A Garden of Useful Plants: Seasons in the Gippsland Hills (Hardcover)
People have lived for many thousands of years in what is now South Gippsland, Australia. In the 1880s a young Englishman, unaware of the area's long human history, set about clearing forest in the Strzelecki Ranges to establish a farm. Over a century later, Meredith and Gil Freeman came to live on nine acres of what had become productive grazing country.
This book is about what is happening on this nine acres thirty years on, against a background of changing seasons-not familiar northern-hemisphere seasons, but seasons people experienced before Europeans arrived and the forest was cleared. This is fertile country, and many useful plants will grow here. You will find in this book ideas about Australian native food plants and practical tips about growing familiar fruit and vegetables as well as less familiar perennial food plants introduced from elsewhere.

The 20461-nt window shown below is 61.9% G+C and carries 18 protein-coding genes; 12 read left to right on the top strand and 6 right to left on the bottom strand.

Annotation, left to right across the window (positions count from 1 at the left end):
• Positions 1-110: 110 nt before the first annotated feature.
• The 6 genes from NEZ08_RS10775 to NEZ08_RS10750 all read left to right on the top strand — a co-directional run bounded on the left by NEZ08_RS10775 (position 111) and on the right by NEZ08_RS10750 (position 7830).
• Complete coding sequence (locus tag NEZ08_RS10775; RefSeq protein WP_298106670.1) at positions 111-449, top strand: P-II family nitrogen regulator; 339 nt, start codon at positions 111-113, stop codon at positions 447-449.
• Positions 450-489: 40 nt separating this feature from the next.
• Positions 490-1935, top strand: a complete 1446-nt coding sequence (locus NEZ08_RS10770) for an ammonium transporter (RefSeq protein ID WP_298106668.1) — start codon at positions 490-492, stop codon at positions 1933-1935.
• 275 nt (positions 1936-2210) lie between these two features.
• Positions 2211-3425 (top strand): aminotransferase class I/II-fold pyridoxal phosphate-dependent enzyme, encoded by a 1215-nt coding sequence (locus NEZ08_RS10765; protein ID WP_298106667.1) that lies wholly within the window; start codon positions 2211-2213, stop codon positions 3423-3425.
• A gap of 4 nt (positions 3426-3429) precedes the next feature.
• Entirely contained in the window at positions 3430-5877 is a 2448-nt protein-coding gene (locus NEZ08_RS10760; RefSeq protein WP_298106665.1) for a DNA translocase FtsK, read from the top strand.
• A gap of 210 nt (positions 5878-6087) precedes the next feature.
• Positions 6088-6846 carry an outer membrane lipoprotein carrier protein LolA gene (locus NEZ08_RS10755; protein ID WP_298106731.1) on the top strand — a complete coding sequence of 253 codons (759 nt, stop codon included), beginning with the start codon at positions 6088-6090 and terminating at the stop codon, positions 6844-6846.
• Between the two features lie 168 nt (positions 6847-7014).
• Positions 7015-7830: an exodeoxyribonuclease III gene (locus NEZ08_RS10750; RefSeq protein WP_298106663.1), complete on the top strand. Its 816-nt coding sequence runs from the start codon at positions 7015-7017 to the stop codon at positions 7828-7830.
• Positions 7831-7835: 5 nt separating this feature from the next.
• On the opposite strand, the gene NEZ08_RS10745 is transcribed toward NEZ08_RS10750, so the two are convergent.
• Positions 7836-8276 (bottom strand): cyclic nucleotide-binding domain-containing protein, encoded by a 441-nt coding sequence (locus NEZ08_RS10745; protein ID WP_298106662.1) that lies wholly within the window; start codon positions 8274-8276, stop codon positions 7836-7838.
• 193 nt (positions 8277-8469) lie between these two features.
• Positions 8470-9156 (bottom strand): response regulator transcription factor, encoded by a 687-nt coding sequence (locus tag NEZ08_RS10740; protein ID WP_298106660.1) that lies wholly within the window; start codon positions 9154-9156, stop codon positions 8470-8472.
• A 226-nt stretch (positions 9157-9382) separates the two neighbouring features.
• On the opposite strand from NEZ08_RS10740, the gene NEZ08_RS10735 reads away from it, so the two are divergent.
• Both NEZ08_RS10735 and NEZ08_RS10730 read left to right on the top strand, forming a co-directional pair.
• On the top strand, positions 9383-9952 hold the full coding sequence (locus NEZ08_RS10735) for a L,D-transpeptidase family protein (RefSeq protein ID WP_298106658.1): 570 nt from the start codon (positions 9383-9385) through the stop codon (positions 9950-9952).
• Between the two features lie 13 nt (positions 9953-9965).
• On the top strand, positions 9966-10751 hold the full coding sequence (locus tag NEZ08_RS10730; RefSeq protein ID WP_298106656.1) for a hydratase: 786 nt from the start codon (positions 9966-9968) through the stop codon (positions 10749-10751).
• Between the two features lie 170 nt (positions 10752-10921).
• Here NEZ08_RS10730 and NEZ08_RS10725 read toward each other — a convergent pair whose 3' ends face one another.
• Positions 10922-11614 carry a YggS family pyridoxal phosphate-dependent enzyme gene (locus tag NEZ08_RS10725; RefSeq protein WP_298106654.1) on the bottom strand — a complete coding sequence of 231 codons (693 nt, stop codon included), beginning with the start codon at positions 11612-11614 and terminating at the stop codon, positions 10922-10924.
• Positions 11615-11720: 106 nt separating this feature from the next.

But Meredith also invites you to explore with her some of the history of this area going back into Deep Time, and to think about other creatures that live here now: wallabies and wombats, parrots and honeyeaters, ladybirds and leaf-curling spiders, tiger snakes and treefrogs. She asks herself many questions, not all of which have easy answers. Does a snail have a heart? Are there any species, plant or animal, that I should try to eradicate? In these times of global crisis, what are my responsibilities as privileged manager of this piece of land? How should I plan for the future?
This book offers a different view of what it means to move to the country.